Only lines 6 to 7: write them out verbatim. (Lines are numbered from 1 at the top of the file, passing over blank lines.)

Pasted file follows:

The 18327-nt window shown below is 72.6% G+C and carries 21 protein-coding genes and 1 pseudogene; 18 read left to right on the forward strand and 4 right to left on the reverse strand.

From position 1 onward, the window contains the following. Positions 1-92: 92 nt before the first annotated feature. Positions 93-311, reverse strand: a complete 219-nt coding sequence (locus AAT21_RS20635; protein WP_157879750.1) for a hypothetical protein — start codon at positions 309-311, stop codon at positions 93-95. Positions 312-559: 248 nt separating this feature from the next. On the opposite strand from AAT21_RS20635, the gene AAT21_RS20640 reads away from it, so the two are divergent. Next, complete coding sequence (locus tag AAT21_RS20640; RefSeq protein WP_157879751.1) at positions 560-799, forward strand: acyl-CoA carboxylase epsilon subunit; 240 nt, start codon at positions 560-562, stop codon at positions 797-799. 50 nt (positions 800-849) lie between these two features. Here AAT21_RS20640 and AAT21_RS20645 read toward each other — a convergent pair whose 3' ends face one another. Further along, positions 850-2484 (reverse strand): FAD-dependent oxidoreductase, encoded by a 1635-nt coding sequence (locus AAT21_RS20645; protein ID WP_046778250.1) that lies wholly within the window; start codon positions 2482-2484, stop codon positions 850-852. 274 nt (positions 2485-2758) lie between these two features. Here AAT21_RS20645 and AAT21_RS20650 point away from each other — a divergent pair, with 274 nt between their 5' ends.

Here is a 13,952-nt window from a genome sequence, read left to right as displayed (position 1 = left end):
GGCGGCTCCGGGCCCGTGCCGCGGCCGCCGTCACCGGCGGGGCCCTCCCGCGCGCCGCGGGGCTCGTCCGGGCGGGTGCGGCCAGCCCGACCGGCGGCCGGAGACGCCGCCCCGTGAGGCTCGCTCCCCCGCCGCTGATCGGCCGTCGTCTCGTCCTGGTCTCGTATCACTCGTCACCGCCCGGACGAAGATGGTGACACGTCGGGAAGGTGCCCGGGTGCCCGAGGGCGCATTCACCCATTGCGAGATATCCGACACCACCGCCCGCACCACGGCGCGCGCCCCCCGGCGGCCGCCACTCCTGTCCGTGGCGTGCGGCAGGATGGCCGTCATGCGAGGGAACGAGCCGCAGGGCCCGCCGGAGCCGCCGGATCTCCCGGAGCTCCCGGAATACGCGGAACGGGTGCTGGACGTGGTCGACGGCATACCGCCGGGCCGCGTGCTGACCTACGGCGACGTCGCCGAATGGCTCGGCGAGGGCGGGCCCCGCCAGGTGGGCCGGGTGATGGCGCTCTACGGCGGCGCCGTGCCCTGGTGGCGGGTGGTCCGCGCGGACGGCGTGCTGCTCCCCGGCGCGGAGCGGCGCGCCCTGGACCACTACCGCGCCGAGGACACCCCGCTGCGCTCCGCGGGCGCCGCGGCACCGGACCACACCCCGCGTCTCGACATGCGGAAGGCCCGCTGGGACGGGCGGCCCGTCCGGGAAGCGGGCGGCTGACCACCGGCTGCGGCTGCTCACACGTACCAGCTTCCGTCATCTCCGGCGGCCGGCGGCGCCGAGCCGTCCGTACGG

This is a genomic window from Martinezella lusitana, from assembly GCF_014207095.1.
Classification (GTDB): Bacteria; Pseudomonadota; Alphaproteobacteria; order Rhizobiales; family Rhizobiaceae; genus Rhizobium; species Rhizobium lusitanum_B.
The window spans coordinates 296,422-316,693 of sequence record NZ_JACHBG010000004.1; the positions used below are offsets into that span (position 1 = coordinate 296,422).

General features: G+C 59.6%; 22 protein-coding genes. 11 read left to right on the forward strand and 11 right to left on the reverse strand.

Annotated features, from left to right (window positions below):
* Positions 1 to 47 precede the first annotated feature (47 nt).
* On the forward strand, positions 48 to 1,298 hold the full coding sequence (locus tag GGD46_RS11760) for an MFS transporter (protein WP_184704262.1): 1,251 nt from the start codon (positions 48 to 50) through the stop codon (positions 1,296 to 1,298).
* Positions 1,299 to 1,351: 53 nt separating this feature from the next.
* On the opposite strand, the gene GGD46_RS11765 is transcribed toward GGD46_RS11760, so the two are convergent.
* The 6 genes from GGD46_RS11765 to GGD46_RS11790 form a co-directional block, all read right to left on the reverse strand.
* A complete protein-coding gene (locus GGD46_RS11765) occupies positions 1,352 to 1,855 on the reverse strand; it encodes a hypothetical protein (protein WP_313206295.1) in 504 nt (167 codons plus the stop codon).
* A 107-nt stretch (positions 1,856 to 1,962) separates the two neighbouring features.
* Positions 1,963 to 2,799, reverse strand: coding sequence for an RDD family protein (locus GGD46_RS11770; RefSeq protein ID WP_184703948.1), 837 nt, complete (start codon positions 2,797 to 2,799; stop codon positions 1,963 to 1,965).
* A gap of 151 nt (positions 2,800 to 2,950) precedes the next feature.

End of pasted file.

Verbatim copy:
Classification (GTDB): Bacteria; Pseudomonadota; Alphaproteobacteria; order Rhizobiales; family Rhizobiaceae; genus Rhizobium; species Rhizobium lusitanum_B.
The window spans coordinates 296,422-316,693 of sequence record NZ_JACHBG010000004.1; the positions used below are offsets into that span (position 1 = coordinate 296,422).